• the piston is provided with a plurality of check-valves 13, which normally close the passages 14, but are adapted to open up under the upward movement of the piston to permit water to flow under the action of gravity into the cylinder 6 through said perforation.
  • the check-valves 14 are subject to light springs 15.
  • a hollow pump-rod, afforded by a pipe 16 opens axially through the piston 11 and is rigidly secured thereto by a spider-bracket 17.
  • the said pump rod 16 works freely through the hub portion of the bracket 7, which, as previously noted, is secured to the upper open end of the cylinder (5. Further, as shown, the pump-rod 16 extends upward through the floor 2 and is afforded a bearing by a part 18 of the standard 19, secured on the said floor 2.
  • the head or arm 20 of a pump-handle 21 is pivoted to the upper end of the standard 19 at one end and is connected at its free end by a link 22 to a cap 23, secured on the upper end. of the said hollow pump-rod 16.
  • the pump-rod 16 is perforated, as shown at 24, to afford air-passages to the interior of said pump-rod and through the same to the interior of the cylinder 6.
  • a check-valve 25 the stem of which is loosely mounted in a small bracket 26, secured on the under surface of the piston 11, is adapted to open and close the lower end of the hollow pumprod or air-inlet pipe 16.
  • a float 27 is secured to the depending end of the stem of the check-valve 25.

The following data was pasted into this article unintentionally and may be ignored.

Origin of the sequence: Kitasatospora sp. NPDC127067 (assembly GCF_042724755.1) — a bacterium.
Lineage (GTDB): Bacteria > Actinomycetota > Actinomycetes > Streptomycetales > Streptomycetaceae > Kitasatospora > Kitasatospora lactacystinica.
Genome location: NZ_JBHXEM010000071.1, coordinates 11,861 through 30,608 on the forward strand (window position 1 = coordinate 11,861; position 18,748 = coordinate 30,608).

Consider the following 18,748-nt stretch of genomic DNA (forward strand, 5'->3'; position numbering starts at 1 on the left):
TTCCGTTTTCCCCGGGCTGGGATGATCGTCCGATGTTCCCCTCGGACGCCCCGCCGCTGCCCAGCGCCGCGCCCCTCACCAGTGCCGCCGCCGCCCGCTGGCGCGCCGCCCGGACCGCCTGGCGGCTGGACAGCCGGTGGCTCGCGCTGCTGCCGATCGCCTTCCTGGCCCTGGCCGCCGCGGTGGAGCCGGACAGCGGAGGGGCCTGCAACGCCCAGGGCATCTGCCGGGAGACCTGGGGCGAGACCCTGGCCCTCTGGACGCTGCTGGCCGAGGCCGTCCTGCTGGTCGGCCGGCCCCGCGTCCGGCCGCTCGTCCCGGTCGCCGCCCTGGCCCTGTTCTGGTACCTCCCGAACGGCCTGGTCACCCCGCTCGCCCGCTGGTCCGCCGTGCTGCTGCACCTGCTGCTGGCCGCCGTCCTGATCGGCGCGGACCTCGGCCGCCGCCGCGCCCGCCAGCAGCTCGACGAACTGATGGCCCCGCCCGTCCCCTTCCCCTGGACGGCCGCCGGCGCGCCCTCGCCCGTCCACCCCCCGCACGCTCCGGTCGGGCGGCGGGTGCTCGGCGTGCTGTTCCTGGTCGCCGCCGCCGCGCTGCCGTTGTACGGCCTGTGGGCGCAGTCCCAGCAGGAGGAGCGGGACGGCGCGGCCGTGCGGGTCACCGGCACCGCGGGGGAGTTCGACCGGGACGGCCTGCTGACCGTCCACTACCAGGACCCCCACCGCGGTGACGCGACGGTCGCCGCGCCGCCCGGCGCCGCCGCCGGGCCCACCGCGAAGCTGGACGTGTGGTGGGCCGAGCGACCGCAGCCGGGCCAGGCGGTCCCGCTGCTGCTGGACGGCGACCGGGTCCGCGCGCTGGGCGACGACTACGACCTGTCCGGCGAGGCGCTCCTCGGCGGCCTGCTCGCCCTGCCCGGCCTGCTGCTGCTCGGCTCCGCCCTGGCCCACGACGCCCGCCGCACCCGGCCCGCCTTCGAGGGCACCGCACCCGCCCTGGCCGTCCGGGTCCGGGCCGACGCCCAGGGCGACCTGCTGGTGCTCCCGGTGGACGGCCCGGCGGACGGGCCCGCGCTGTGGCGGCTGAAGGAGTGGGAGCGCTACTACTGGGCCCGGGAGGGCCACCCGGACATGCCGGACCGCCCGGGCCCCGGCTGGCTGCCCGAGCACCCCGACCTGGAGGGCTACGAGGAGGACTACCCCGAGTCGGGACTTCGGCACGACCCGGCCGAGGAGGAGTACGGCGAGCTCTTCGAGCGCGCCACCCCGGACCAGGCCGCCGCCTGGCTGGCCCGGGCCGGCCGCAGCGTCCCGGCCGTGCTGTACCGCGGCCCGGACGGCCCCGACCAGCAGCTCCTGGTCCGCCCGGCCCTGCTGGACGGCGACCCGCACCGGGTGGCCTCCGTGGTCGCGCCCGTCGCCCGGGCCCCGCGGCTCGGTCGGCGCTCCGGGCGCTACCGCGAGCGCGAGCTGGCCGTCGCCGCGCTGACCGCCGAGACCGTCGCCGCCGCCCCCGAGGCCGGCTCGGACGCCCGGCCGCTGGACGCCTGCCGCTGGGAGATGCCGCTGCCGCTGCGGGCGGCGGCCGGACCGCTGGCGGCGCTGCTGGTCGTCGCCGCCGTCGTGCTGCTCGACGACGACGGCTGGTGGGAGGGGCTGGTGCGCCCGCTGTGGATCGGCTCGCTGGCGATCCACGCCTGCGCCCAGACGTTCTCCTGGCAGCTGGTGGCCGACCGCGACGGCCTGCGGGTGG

• Fig. 4 illustrates a modified construction of the piston-actuating device, which, while much slower in its action than the device illustrated in Fig. 1, is correspondingly more powerful.
  • This device is intended for use where a very large cylinder and piston are employed or where the water is to be forced to a very great height.
  • This modified device comprises a short pipe 28, which is substituted for the so-called pump-rod 16 of the previously-described construction.
  • This pipe 28 is provided with screw-threads 29, on which a nut or threaded sleeve 30 works.
  • the nut 30 is loosely mounted in thehub of the bracket 7 and is provided with a flange 31, which engages below said bracket 7 to resist the upward thrust thereon.
  • the pipe 28 terminates at such altitude that its open upper end will always be above the level of the water .2.
  • the lower end of a pipe 32 is rigidly secured to the upper end of the nut or threaded sleeve 30 .
  • This pipe 32 surrounds the pipe 28, extends upward through a suitable bearing 33 in the floor 2, and is provided at its upper end with an operating-lever 34.
  • the piston 11 may be raised and lowered by rotating the pipe 32, its lever 3i, and nut 30.
  • the construction illustrated in Fig. 4 may be the same as that illustrated in Figs. 1 to 3, inclusive.
  • the cylinder and piston of the pump may of course be located in any body of water, such as a river or lake.

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  • Engineering & Computer Science (AREA)
  • Mechanical Engineering (AREA)
  • General Engineering & Computer Science (AREA)